Brightening with Lightening

The United Arab Emirates Air Force (UAEAF) will get 150 Northrop Grumman AGM-88E Advanced Anti-Radiation Guided Missiles (AARGMs) via the country’s proposed arms deal with the United States.

Announced on 10th November, these missiles will adorn the 50 Lockheed Martin F-35A Lightning-II combat aircraft the UAEAF is seeking as part of the deal. The F-35A is to receive software and hardware updates optimising the jet to support the Suppression of Enemy Air Defence (SEAD) mission following a contract awarded by the US Air Force to Lockheed Martin this June.

Back in late September it was reported that the UAEAF has shown interest in acquiring the Boeing EA-18G Growler electronic warfare and SEAD aircraft. However, some members of the Israeli airpower community had been unhappy about the UAE receiving the aircraft. The EA-18G is thus conspicuous by its absence in the proposed purchase inventory.

The UAE has requested 50 F-35A jets from the United States. These aircraft are expected to be configured to perform SEAD. (USAF)

SEAD Upgrade

The F-35 SEAD upgrade could confer improvements to the jet’s BAE Systems’ AN/ASQ-239 electronic warfare system. This is thought to cover wavebands of 500 megahertz/MHz to 40 gigahertz/GHz. Software improvements to the AN/ASQ-239 could provide necessary precision to target hostile radars with the AGM-88E.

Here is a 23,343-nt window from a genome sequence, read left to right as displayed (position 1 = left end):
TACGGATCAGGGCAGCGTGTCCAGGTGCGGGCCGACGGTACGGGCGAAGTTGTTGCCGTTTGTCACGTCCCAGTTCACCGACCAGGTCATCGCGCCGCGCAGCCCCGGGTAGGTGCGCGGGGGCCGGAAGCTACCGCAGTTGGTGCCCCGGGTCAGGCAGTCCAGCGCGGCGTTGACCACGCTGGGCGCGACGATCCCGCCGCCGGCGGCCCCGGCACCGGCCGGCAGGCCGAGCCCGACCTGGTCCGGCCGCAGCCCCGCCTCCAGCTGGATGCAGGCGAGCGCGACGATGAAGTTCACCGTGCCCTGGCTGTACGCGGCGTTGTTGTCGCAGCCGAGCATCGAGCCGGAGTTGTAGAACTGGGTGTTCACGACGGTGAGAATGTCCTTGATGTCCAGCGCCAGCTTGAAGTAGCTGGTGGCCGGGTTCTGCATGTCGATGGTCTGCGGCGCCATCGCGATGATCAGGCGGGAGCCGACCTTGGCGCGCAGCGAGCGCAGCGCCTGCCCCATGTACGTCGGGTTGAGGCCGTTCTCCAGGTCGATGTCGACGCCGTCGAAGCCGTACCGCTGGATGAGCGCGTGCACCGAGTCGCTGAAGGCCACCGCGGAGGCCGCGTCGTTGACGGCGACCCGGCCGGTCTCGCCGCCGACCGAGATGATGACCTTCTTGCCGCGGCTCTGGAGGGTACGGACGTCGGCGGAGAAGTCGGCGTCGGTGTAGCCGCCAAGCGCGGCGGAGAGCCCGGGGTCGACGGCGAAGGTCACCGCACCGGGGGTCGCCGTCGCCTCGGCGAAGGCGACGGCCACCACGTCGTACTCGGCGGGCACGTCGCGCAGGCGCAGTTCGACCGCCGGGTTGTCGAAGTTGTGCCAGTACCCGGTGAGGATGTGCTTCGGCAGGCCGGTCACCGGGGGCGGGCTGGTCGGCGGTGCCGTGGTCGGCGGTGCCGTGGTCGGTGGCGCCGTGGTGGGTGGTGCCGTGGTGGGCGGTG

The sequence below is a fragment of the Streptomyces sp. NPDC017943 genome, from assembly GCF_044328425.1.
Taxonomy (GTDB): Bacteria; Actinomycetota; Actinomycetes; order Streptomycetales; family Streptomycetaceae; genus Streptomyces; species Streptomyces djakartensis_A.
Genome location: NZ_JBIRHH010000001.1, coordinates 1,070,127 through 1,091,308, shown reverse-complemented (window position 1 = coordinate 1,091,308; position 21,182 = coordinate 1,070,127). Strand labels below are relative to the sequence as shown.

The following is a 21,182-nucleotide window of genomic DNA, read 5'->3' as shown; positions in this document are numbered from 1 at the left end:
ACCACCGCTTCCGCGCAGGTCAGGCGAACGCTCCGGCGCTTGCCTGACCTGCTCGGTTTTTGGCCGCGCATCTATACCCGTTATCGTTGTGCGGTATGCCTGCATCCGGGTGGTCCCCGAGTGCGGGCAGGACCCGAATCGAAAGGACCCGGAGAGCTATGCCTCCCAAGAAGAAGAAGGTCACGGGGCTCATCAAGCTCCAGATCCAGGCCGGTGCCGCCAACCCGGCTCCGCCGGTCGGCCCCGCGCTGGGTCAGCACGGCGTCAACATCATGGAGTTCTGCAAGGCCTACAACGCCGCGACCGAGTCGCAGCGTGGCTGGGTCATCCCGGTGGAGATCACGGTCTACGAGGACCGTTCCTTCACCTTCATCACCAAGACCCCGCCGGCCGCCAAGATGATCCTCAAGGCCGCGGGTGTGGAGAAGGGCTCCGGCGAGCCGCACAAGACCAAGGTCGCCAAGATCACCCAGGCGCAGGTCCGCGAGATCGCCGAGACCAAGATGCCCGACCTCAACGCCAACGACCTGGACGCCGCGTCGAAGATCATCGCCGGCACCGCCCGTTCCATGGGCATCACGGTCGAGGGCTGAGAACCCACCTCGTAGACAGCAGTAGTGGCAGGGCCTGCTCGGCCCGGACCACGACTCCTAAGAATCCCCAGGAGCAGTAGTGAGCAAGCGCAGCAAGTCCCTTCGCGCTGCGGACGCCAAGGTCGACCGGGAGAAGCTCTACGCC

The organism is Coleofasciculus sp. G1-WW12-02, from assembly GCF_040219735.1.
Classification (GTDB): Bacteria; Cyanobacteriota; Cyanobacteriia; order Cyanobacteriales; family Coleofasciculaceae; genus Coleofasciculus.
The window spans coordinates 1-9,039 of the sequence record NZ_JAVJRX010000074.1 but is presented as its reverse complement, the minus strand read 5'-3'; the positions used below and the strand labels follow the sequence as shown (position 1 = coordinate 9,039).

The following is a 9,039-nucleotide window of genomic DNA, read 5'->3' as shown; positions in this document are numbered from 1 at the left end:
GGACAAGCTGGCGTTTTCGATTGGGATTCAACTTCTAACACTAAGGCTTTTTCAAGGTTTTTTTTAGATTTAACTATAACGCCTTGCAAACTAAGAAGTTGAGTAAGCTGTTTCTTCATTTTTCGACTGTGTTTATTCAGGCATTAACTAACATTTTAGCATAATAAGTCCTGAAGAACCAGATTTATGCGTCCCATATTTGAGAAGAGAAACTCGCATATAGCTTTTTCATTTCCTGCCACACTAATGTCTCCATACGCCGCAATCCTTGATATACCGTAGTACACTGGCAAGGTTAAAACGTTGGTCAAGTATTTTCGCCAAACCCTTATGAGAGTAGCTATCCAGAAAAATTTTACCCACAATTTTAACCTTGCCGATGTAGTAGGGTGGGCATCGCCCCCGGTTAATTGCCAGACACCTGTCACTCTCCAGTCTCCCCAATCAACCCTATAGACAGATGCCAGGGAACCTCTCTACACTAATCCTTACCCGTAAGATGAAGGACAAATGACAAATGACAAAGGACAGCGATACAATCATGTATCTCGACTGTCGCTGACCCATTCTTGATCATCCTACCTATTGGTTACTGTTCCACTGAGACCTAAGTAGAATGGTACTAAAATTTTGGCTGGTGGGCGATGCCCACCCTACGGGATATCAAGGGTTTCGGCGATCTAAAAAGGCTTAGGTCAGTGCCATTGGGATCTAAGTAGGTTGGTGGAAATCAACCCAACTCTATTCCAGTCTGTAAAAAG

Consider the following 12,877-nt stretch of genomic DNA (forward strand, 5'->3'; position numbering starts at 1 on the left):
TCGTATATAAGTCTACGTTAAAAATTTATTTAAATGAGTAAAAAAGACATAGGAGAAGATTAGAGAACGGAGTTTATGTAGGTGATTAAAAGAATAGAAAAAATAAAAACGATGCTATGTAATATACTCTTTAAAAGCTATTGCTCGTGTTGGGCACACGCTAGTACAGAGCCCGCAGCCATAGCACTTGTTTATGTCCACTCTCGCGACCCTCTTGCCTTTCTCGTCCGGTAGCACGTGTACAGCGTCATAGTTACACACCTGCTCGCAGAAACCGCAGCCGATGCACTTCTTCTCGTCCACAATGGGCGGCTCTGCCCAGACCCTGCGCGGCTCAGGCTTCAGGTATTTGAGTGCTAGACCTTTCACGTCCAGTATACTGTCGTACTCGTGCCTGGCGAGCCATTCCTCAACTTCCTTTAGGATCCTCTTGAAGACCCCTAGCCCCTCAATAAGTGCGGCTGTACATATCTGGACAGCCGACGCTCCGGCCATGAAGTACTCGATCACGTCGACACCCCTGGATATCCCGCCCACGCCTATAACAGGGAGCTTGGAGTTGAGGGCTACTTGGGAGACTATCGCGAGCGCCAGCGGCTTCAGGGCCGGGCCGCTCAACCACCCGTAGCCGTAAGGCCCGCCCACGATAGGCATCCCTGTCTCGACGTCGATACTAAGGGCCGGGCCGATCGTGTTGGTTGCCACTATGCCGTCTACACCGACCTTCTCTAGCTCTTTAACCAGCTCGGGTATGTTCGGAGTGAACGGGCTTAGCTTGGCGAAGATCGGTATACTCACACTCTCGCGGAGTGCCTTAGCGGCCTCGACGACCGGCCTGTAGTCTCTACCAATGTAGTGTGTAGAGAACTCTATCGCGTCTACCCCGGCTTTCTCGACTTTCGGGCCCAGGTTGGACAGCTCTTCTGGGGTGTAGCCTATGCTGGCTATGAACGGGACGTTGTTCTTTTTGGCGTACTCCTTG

AGM-88E

The AGM-88E is the latest version of the venerable Texas Instruments AGM-88 HARM (High Speed Anti-Radiation Missile) series. The AGM-88E design adds a GNSS (Global Navigation Satellite System) receiver and a Millimetric Wave (MMW) radar.

The AGM-88E is a step change for the capabilities of the legacy AGM-88 series of anti-radiation missile. (Northrop Grumman)

The former lets the missile be loaded with an emitter’s GNSS coordinates meaning can still be targeted even if the radar transmission is switched off in an attempt to break the missile’s lock. It also allows the missile to be programmed with geographical zones outside of which it cannot fly. The MMW radar improves battle damage assessment as the short wavelengths accompanying frequencies of 30GHz and above depict targets in striking detail. This aids post mission analysis as the radar imagery can be viewed to ensure that the missile struck its intended target.

Between 2006 and 2007 the UAEAF acquired 159 legacy AGM-88B/C rounds. It is most likely these missiles which will be remanufactured as the AGM-88E.

The UAEAF may have failed to secure the EA-18G for now but, pending authorisation by the US Congress, the force should still receive a potent SEAD capability via the F-35A and AGM-88E.

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